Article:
It’s been more than 20 years since the first Spy Kids film premiered. Back then, few could have imagined that the Cortez family would power one of the most beloved children’s franchises of the millennium. Thankfully, that’s turned out to be the case and Spy Kids is back. Yes, Hollywood is overflowing with sequels, reboots, and remakes, and versatile, Mexican-American director Robert Rodriguez is getting his slice of that pie by bringing back his best franchise and restarting it with the release of Spy Kids: Armageddon.
This time, we meet a new family of spies: the Tango-Torrez clan. With a similar direction to the first film in the saga, Spy Kids: Armageddon follows the siblings, Patty (Everly Carganilla) and Tony (Connor Esterson), after learning that their parents, Nora (Gina Rodriguez) and Terrence (Zachary Levi), head the world’s top secret agents.
So what’s there to learn this time around? Turns out, a lot! Read on for my top life lessons from Spy Kids: Armageddon and really the franchise at large.
Heroes Come in all Shapes and Sizes
The word “hero” may conjure muscular men in shiny capes and spandex suits. You know, the guys with powers that defy imagination. But of course, not all heroes are genetically enhanced humans. As Christopher Reeves, our iconic Superman, put it “a hero is an ordinary individual who finds the strength to persevere and endure in spite of overwhelming obstacles.”
Such is the case of Spy Kids: Armageddon – in this story, the heroes are ordinary people, ordinary children, who figure out extraordinary ways of helping others.
So how do Patty and Tony become heroes? Simple, although they have no psychic powers, spidey sense, or superhuman strength, the Tango-Torrez siblings are capable because they are brave, compassionate, and selfless.
Family Secrets Are Dangerous
Like the original film, the reboot of the story is set in Texas where the Tango-Torrez clan leads a typical, quiet life.
Or so it seems. Terrence and Nora are actually keeping a heavy secret. Unbeknownst to their children, they head the ranks of the Organization of Super Spies (OSS), the world’s most powerful spy agency. They are also in possession of the “Armageddon” computer code, which has the dangerous ability to hack into any electronic device on the planet.
OSS agents may often hide their trade for the “welfare of the family,” but they also end up creating a damaging emotional boundary with their children. Soon enough, it’s clear that secrets lead to lies, and that lies often have serious consequences.
Terrance and Nora’s charade gets the whole family embroiled in a larger-than-life technological complot thanks to Tony and Patty accidentally helping the evil video game developer Rey “The King” Kingston (Billy Magnussen) unleash a computer virus that plunges the world into chaos.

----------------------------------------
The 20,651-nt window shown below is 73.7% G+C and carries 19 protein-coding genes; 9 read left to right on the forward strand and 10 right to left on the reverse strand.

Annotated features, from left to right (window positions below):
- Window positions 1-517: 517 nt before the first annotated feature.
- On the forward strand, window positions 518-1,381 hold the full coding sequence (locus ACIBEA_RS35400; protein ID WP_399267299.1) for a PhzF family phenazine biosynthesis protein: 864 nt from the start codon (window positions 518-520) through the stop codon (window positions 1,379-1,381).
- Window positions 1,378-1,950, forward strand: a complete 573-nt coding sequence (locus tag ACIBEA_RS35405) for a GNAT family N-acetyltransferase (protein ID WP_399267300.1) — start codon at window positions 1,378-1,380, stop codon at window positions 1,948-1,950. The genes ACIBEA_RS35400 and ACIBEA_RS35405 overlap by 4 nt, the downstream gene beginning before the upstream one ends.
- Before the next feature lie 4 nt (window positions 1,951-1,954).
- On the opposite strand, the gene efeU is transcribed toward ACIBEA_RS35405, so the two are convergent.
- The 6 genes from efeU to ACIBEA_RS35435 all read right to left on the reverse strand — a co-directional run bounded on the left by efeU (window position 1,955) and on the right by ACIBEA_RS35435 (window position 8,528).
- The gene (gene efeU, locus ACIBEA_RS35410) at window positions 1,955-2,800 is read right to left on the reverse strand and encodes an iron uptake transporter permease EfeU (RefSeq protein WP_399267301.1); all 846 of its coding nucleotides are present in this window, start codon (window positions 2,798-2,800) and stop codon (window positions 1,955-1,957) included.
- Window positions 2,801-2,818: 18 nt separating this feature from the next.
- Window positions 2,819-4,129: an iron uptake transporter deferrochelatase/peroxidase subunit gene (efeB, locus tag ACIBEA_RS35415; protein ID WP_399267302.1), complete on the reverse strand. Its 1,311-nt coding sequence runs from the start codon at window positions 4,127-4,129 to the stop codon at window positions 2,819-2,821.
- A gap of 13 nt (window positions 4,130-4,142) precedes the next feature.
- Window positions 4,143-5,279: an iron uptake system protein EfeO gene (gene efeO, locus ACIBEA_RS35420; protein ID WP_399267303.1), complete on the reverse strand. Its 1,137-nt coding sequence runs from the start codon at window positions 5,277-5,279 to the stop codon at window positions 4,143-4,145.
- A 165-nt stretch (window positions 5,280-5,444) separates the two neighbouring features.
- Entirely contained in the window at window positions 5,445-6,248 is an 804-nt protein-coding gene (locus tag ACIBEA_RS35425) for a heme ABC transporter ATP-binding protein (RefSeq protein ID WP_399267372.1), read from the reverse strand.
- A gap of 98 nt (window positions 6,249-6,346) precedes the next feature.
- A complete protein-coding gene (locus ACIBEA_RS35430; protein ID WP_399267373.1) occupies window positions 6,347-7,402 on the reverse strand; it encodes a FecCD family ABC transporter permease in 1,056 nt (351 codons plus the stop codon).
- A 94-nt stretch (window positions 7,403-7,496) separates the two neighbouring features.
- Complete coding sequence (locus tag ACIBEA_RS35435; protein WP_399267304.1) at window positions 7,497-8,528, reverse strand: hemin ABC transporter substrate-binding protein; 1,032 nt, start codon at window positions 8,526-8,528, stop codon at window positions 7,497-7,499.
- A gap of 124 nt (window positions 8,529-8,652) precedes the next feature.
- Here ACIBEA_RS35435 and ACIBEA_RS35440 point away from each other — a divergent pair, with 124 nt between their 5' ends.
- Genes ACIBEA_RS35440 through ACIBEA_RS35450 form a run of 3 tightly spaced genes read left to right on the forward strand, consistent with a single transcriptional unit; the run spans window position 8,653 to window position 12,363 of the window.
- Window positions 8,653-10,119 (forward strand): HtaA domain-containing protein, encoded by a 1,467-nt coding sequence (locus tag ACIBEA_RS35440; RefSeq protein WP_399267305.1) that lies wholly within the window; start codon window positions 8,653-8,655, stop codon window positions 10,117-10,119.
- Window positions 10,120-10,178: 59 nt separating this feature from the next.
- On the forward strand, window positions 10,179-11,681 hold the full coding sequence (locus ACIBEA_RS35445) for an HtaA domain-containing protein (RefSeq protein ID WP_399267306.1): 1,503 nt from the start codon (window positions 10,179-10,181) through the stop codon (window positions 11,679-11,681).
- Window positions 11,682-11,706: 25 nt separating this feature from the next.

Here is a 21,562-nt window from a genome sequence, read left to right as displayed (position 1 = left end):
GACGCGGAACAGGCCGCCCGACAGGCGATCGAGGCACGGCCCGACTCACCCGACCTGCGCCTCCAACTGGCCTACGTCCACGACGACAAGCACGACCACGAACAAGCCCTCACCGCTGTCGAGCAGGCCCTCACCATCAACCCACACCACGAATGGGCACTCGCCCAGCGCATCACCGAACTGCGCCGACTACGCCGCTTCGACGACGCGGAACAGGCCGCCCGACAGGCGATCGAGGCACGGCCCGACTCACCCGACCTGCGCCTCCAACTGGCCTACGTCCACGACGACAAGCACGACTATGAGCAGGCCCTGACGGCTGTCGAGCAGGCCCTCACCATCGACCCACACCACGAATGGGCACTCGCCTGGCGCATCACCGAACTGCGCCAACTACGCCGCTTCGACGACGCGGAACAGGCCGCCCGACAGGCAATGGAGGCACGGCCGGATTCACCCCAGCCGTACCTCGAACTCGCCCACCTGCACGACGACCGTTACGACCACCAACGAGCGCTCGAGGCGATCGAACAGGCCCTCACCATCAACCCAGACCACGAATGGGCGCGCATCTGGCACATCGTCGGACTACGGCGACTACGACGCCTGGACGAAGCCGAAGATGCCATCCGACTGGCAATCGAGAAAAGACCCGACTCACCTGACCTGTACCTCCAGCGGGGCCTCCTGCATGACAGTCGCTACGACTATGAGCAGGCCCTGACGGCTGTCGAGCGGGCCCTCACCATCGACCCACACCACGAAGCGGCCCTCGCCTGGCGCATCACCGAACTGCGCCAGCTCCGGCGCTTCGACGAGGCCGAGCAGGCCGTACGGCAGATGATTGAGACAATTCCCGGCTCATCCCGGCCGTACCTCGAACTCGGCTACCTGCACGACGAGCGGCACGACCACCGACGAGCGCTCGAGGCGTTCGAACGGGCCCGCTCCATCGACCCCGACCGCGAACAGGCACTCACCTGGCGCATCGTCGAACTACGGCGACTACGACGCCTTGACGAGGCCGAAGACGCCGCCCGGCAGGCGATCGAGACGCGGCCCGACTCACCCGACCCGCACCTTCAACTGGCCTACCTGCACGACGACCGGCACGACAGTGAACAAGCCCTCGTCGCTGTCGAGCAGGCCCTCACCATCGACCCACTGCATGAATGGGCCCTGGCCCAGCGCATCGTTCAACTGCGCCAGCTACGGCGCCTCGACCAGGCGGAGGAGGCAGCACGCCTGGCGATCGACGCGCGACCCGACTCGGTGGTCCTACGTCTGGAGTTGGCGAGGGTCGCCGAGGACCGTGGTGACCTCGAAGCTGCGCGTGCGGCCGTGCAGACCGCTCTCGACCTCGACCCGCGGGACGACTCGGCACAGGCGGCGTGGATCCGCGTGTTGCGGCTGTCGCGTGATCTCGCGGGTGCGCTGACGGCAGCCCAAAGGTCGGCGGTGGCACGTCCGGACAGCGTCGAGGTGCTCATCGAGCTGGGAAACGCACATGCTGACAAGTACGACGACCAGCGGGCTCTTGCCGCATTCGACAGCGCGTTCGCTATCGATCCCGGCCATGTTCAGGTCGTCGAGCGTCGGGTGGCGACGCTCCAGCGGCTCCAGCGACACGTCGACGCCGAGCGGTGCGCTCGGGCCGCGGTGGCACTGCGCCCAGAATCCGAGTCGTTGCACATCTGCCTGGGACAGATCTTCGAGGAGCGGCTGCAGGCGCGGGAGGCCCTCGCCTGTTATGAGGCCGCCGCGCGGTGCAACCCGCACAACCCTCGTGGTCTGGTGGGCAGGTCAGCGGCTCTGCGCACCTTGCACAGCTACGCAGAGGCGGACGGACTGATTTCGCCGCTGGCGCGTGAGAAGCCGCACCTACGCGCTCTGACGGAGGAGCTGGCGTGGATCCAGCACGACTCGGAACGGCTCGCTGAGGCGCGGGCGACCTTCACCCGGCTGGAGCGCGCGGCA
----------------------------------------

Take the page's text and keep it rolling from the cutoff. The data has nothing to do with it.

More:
The actions and mistakes of the Tango-Torrez clan make it clear that families need to lies can be dangerous and that ending them is often liberating.
Sincerity Always Wins
Spy Kids: Armageddon embraces sincerity, emphasizing how it can foster trust, mutual respect, and loyalty.
After their parents are kidnapped, Patty and Tony decide to stop Rey “The King” Kingston and save the world on their own. Now, it’s their turn to train as spies and go into action. The kids may have inherited their parents’ amazing espionage talents, but the film reflects that they manage to save the day thanks to Patty’s moral compass.
Because, whatever the context, Patty is overly real and sincere. Conversely, Tony is mischievous, given to lying, and doesn’t mind playing dirty. At one point, Patty’s moral integrity inspires her brother to put aside his usual cheating and deception. Even when it seems easier to lie or manipulate, they both decide to be frank and play fair in their endeavors. The little spies start out as antagonistic siblings, but they soon grow to understand and influence each other for the better.
A Little Kindness Goes a Long Way
Above all, the protagonists demonstrate that the most heroic act of all is to be kind to others, whatever the circumstances.
In the third act of the film, we learn that Rey “The King” has a vendetta of sorts against Terrence and Nora. It so happens that years before, the intrepid agents apprehended Kingston’s father, which led the young man to grow up without a family. Blinded by pain and ego, he ends up on the path to villainy.
Another unexpected revelation is that the arch-nemesis of the Tango-Torrez does not use the Armageddon Code for his own benefit. He sincerely believes that he can “save” humanity through his video game system. Ironically, Kingston uses violence in an attempt to achieve peace.
Once the Tango-Torrezes realize the villain’s tragic past, struggles, and motivations, they decide to give him a second chance. Of course Rey “The King” is not a good guy, but the film highlights that a little kindness can go a long way in anyone’s life.
Instead of punishing and imprisoning him, the spy family suggests that Kingston play his own game (designed to transform players into noble individuals) until he becomes a better version of himself.
In its final lesson, Spy Kids: Armageddon encourages people to be kinder, provide second chances, and even seek restorative justice. Now isn’t that a life lesson to celebrate?